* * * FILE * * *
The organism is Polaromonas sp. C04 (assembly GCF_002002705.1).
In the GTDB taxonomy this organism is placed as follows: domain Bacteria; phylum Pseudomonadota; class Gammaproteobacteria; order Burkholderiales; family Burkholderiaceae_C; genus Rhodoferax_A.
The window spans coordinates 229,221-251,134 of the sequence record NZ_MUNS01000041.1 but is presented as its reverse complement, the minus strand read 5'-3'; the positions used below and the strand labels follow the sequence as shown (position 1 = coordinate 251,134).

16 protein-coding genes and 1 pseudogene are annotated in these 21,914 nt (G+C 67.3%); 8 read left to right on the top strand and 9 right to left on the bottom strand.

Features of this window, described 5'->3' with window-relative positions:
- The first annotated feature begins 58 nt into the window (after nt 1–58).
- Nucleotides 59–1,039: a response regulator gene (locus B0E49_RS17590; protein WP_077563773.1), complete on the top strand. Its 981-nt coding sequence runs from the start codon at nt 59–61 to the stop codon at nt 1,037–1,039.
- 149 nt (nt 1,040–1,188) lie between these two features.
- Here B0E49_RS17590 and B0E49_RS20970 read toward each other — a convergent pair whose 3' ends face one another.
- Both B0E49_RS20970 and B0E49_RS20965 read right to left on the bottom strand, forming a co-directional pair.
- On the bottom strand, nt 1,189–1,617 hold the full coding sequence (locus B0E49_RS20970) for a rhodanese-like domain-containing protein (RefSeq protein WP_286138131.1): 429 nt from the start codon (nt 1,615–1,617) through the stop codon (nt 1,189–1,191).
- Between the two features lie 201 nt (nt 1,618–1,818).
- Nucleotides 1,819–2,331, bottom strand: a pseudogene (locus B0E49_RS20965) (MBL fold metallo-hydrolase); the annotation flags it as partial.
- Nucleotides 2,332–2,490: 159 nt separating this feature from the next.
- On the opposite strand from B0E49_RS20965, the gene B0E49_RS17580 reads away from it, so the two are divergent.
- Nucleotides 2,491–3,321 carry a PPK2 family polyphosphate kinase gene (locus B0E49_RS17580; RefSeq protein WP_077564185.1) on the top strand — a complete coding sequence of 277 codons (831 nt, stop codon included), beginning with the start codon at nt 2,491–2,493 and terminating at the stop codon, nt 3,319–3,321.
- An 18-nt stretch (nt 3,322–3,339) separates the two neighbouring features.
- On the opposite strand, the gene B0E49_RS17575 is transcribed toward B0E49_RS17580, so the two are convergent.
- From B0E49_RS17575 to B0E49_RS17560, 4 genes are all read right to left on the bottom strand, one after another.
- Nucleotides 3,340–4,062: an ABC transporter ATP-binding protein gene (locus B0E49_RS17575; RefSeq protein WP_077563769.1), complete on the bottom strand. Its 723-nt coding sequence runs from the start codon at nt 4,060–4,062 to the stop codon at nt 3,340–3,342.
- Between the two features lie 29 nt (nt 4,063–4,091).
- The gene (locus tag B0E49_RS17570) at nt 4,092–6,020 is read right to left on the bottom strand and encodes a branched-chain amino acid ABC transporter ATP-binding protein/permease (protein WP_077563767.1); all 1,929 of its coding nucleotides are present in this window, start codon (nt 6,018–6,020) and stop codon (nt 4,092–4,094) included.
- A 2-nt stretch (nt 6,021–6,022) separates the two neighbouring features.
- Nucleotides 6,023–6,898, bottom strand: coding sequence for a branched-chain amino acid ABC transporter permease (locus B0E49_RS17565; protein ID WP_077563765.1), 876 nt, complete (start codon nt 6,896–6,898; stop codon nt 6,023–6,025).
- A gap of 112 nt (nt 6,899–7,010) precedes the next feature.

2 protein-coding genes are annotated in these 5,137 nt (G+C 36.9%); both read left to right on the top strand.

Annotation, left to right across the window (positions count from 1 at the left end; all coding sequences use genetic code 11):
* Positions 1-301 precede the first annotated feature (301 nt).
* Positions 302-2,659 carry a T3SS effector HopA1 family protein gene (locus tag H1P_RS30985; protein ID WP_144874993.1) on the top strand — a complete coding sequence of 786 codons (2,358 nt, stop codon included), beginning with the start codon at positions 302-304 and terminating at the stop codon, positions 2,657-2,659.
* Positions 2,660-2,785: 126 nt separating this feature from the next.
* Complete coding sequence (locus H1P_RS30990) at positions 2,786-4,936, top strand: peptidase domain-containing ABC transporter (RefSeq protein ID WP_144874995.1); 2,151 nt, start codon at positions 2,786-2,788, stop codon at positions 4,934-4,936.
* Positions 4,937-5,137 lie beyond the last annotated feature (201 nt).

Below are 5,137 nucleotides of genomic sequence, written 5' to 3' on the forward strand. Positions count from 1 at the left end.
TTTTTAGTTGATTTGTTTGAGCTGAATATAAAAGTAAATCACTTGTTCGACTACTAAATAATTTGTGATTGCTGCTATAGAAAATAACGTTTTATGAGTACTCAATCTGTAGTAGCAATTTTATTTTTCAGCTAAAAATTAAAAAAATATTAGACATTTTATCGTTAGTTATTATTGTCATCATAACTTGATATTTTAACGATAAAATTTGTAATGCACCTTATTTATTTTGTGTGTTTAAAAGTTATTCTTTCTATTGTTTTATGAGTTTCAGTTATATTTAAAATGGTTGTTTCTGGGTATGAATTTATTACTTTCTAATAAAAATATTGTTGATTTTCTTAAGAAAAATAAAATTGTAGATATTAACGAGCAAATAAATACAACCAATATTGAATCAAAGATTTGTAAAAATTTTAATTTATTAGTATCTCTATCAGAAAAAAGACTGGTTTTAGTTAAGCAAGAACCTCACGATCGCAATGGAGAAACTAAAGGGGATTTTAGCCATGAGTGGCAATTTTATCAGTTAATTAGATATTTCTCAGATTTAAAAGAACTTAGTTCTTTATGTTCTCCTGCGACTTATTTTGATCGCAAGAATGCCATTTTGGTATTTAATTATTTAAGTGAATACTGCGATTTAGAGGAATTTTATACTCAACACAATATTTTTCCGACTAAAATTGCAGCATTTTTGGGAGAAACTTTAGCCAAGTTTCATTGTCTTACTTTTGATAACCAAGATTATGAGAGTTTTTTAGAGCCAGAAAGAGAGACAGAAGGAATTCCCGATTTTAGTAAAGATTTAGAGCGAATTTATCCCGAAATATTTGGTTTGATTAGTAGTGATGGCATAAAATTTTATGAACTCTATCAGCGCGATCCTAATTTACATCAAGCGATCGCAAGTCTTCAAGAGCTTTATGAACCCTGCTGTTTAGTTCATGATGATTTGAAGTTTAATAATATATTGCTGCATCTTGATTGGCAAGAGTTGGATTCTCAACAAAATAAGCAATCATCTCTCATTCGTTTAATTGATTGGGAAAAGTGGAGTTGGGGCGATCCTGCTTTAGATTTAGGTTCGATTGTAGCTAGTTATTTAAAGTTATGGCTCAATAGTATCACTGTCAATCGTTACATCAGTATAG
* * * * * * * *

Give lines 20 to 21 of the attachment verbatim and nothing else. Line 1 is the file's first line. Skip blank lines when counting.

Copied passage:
- Nucleotides 3,340–4,062: an ABC transporter ATP-binding protein gene (locus B0E49_RS17575; RefSeq protein WP_077563769.1), complete on the bottom strand. Its 723-nt coding sequence runs from the start codon at nt 4,060–4,062 to the stop codon at nt 3,340–3,342.
- Between the two features lie 29 nt (nt 4,063–4,091).